He is gone, but his love of the game, thrill of a challenge, and warm presence will be there with us. Heck, we even got to go to the beach with him when I found a sandtrap...

Tuesday, January 28, 2014

Midwest Christmas Marathon and Wedding Planning

Merry Christmas, Happy New Year, and crazy January!

Raymond and I were lucky to get out of Wichita for a few days over Christmas and surprise his family in St. Louis. His mom had no idea we were coming until we walked through the door. It was wonderful to relax and explore for a couple days before we drove on to Branson and Silver Dollar City.

Raymond had to work on his birthday but we had a nice dinner and cake! New Year's Eve was relaxed with a few friends. It was exactly what we needed. I went back to work expecting to ease into January and was blown away by such a busy schedule. Immediately I jumped into a banquet space renovation project, worked the bridal expo, finished rental pricing changes, and much more.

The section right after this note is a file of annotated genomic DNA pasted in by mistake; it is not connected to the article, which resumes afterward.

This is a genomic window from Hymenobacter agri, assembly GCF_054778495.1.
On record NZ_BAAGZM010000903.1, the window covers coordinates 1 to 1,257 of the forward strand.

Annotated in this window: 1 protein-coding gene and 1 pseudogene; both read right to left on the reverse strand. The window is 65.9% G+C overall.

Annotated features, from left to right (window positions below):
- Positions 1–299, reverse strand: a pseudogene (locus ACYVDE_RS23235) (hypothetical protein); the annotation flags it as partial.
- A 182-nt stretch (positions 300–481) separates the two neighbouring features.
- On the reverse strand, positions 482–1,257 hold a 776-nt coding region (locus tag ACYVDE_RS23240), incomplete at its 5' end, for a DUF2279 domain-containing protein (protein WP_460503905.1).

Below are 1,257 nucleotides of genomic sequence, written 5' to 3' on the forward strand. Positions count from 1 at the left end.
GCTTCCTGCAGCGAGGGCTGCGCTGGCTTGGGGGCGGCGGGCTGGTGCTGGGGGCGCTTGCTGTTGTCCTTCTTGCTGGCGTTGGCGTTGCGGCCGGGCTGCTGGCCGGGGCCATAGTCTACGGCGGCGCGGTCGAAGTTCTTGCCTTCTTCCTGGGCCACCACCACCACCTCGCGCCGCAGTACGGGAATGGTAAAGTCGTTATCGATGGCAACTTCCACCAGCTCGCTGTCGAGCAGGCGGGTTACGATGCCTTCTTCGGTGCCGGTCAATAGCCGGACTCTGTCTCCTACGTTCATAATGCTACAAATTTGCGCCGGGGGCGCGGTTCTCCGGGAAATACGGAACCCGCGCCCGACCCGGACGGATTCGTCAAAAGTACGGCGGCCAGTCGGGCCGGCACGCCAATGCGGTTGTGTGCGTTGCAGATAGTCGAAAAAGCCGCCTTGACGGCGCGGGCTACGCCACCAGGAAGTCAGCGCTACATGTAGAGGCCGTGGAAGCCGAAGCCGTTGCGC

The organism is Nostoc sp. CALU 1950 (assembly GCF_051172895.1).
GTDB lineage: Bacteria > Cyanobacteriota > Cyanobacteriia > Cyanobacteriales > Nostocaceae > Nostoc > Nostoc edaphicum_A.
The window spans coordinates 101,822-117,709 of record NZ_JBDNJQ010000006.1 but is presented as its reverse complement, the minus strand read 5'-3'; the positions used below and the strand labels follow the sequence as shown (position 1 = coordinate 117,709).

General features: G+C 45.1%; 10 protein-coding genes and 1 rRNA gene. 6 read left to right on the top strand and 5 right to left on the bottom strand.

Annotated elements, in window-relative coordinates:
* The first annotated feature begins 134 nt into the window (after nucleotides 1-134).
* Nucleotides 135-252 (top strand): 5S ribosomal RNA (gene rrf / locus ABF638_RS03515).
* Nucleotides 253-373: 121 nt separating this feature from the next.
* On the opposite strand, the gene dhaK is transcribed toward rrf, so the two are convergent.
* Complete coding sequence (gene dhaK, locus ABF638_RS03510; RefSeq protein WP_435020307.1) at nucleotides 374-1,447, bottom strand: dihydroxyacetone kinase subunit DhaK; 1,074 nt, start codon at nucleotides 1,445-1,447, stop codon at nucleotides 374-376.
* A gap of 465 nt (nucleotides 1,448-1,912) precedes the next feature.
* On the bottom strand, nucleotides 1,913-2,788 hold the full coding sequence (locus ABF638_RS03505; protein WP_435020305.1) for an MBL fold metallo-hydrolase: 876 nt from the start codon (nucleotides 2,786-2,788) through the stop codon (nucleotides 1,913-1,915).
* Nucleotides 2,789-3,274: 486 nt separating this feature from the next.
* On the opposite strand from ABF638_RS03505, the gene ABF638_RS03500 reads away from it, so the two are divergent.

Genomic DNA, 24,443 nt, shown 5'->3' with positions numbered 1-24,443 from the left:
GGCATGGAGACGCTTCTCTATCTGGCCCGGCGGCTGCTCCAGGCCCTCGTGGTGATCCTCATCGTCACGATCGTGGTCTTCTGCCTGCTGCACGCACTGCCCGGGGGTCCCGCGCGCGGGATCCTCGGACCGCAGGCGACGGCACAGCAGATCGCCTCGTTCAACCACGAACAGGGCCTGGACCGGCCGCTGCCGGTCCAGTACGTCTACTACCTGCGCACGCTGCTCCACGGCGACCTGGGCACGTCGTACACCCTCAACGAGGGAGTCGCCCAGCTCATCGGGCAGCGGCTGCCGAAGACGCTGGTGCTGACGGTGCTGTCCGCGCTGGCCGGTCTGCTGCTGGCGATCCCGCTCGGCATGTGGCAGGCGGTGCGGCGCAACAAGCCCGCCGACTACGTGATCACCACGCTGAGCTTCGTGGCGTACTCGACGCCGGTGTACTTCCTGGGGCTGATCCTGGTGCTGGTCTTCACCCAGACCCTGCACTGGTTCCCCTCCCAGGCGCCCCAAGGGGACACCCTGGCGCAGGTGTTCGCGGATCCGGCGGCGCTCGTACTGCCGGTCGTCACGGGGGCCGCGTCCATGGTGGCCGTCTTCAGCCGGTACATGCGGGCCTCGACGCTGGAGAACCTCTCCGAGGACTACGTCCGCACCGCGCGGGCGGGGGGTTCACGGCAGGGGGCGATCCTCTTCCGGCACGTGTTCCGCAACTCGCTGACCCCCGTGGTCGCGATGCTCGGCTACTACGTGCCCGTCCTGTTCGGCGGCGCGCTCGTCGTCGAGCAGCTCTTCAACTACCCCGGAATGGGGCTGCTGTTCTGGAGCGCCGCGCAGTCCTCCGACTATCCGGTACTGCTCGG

I'm thrilled to see the space renovations coming along both professionally and personally. Our wedding reception is planned at the Museum! Here's a sneak peek at the new paint color:

Stepping backwards (for an important reason), in December my dad was given an Honorary Degree from Newman University. It was a big day for my mom and family. My dad always wondered if someday he would have given enough time and love to Newman to be considered for such an honor. Unfortunately he was not here to see it happen. We missed him terribly, but my mom gave a fantastic acceptance speech; I'm so proud of her! If only things were different, and he had been here to celebrate and be his usual humble self.

Wedding plans are coming along. Do you have a reasonably priced DJ you would recommend? Please leave me a comment if so! Choosing a caterer led to some tasty research. I was thrilled to pick and order my dress a couple weeks ago at The White Dress.